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        Availability of iodised table salt in the UK – is it likely to influence population iodine intake?
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        Availability of iodised table salt in the UK – is it likely to influence population iodine intake?
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Abstract

Objective

Iodine deficiency has recently been found in UK young and pregnant women, which is of concern given the importance of adequate iodine intake in pregnancy for fetal brain development. The WHO recommends that iodine deficiency in a population should be corrected through salt iodisation but there is a lack of UK data on iodised-salt availability, a situation that the present study aimed to address.

Design

Availability of iodised salt for household use was determined by a shelf survey in five supermarket chains in each of sixteen UK areas (in Southern England, Wales and Northern Ireland) encompassing a total of seventy-seven supermarkets. All branches of a sixth supermarket chain that had 2·3 % of the market share sold exclusively iodised salt. Weighted iodised-salt availability was calculated taking the market share of supermarkets into account.

Setting

The UK.

Subjects

Not applicable.

Results

Iodised salt was available in thirty-two of the seventy-seven supermarkets (41·6 %). After accounting for market share and including all six UK supermarket chains, the weighted availability of iodised salt was 21·5 %. The iodine concentration of the major UK brand of iodised salt is low, at 11·5 mg/kg.

Conclusions

In contrast to other countries, iodised household table salt is unlikely to contribute meaningful amounts to UK iodine intake as (i) availability is low, (ii) table salt is only a small percentage of total UK salt intake and (iii) UK public-health campaigns have encouraged reduced salt consumption. As iodine intake in the UK is dependent entirely on food choices, regular monitoring of iodine status is essential.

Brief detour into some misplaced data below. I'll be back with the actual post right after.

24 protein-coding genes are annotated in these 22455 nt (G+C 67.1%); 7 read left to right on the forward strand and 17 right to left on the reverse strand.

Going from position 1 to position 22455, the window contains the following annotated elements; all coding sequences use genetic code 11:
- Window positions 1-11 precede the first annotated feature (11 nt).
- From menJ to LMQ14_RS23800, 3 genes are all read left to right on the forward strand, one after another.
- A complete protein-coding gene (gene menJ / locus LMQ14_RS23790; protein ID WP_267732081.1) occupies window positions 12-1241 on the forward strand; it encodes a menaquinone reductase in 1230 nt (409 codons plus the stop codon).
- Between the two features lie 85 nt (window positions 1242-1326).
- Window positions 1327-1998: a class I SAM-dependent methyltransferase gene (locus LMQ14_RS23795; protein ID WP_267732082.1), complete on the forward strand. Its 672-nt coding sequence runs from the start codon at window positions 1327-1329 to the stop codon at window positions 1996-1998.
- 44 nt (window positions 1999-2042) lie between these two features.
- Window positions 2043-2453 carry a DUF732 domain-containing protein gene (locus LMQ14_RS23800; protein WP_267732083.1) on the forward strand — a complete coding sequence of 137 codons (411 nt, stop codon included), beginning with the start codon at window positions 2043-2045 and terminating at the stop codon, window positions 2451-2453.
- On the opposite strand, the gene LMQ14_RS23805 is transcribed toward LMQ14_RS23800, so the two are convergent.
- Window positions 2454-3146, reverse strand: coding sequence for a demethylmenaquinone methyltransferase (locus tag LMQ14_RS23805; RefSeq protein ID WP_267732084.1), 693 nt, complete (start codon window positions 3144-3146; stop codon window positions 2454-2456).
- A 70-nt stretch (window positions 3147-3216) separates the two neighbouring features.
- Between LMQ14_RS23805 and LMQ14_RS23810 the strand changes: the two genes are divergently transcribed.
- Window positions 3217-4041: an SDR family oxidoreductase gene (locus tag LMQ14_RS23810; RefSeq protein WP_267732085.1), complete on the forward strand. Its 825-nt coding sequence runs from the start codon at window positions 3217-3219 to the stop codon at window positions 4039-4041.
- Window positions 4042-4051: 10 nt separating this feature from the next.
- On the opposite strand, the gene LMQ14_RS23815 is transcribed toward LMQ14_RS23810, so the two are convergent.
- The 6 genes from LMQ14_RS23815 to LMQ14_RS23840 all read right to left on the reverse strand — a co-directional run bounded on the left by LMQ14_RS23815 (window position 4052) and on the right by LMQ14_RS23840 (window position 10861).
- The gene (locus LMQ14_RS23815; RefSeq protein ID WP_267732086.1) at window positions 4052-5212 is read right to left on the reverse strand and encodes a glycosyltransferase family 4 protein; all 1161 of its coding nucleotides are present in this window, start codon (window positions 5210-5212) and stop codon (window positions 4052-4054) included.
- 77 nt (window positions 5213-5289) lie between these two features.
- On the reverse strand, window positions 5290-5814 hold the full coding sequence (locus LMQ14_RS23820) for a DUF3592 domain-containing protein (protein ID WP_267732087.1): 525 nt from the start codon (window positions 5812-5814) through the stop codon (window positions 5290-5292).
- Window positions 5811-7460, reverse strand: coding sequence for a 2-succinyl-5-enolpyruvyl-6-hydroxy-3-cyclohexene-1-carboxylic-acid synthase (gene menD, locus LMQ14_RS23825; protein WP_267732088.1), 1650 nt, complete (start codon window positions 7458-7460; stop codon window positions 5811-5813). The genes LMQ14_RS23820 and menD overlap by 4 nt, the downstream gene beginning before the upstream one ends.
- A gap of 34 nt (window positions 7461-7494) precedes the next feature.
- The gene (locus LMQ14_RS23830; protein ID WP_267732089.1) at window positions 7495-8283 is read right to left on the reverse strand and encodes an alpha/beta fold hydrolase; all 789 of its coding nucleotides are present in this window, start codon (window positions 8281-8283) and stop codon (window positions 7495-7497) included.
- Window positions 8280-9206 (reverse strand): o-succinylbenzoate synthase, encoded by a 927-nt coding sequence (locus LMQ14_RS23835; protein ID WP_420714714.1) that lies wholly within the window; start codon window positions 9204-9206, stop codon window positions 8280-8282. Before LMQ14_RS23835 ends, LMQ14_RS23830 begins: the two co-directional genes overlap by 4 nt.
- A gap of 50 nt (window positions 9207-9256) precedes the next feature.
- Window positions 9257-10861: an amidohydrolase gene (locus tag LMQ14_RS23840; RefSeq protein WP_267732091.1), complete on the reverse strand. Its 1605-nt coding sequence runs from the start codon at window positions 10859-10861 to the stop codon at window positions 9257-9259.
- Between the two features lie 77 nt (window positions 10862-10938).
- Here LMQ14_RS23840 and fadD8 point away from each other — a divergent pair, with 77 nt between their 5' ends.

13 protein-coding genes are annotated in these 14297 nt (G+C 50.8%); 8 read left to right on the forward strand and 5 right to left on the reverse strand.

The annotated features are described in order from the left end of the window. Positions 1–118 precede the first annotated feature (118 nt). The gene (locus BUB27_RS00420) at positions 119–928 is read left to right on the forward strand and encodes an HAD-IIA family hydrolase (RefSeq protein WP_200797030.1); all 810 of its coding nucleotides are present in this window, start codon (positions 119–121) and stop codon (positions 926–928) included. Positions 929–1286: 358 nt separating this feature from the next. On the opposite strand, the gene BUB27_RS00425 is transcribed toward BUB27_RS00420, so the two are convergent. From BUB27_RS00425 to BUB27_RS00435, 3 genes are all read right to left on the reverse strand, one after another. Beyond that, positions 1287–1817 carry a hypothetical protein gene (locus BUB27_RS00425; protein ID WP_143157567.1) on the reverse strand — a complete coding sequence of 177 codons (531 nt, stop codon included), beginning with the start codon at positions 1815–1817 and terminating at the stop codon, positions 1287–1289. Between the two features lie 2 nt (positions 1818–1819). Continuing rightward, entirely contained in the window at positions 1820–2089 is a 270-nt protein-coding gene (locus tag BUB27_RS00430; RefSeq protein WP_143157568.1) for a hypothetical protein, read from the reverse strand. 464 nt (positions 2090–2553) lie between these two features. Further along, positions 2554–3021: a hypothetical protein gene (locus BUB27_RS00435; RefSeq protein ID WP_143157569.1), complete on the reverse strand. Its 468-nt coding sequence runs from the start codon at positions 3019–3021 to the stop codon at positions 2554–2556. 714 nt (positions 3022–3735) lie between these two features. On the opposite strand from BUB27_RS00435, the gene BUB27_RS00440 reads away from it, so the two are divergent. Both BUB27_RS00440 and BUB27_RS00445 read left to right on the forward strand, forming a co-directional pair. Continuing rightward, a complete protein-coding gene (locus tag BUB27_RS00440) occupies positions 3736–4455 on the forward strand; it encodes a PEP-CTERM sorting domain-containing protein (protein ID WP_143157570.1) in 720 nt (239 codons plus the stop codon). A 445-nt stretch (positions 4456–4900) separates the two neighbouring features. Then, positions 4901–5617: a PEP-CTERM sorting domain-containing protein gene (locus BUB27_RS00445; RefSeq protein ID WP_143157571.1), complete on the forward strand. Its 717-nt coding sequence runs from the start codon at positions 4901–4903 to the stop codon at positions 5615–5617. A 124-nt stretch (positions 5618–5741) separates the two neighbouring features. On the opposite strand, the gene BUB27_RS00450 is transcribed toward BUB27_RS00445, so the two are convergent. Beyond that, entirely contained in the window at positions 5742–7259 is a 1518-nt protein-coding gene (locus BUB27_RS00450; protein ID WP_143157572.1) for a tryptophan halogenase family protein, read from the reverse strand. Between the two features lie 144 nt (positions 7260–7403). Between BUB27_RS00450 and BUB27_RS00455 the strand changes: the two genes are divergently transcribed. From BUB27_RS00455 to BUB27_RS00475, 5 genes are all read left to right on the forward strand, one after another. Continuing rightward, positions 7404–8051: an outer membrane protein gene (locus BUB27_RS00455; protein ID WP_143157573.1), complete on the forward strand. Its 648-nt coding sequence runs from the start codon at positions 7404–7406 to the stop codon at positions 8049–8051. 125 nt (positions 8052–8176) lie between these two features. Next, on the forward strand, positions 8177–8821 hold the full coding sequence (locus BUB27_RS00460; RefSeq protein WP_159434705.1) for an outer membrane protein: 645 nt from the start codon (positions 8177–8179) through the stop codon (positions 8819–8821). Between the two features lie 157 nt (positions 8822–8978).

Iodine deficiency has been demonstrated in the UK in recent years in women of childbearing age( Reference Vanderpump, Lazarus and Smyth 1 Reference Rayman, Sleeth and Walter 3 ) and pregnant women( Reference Bath, Wright and Taylor 4 Reference Kibirige, Hutchison and Owen 7 ). The UK is now among the top ten iodine-deficient countries worldwide( Reference Andersson, Karumbunathan and Zimmermann 8 ), based on data from the 2011 national survey of teenage schoolgirls that revealed mild iodine deficiency in the cohort( Reference Vanderpump, Lazarus and Smyth 1 ). This situation is of concern owing to the fact that iodine, required for thyroid hormone production, is essential for brain development during gestation and early life( Reference Zimmermann 9 ).

Salt is recommended by the WHO as the food vehicle for iodine fortification in a population to prevent and correct iodine deficiency( 10 ). Europe is reported to have a lower coverage of iodised salt than other regions of the world( Reference Andersson, de Benoist and Darton-Hill 11 ). Unlike many countries, the UK has never had a policy of voluntary or mandatory iodisation of salt, even in the past when goitre was endemic in the country( Reference Phillips 12 ); instead it has relied on the adventitious supply of iodine through milk and dairy produce consumption( Reference Phillips 12 ). The iodine status of the UK has not been regularly monitored( Reference Andersson, de Benoist and Darton-Hill 11 ) and indeed the survey of teenage schoolgirls was the first national survey of iodine status for over 60 years( Reference Vanderpump, Lazarus and Smyth 1 ). UK iodine intake had been assumed to be adequate for many years which may explain the absence of an iodised-salt policy.

The household use of iodised salt in the UK is presumed to be low( Reference Lazarus and Smyth 6 , Reference Andersson, de Benoist and Darton-Hill 11 ) but it is also assumed that over 90 % of households have access to iodised salt( 13 ). There is just one small survey at a single location in the UK that has provided data on iodised-salt availability in the country. Additional data on availability of iodised salt for household use, and its cost, are therefore required to inform UK public-health policy. The current study aimed to survey the availability of iodised salt in major supermarket chains located in Southern England, Wales and Northern Ireland.

Experimental methods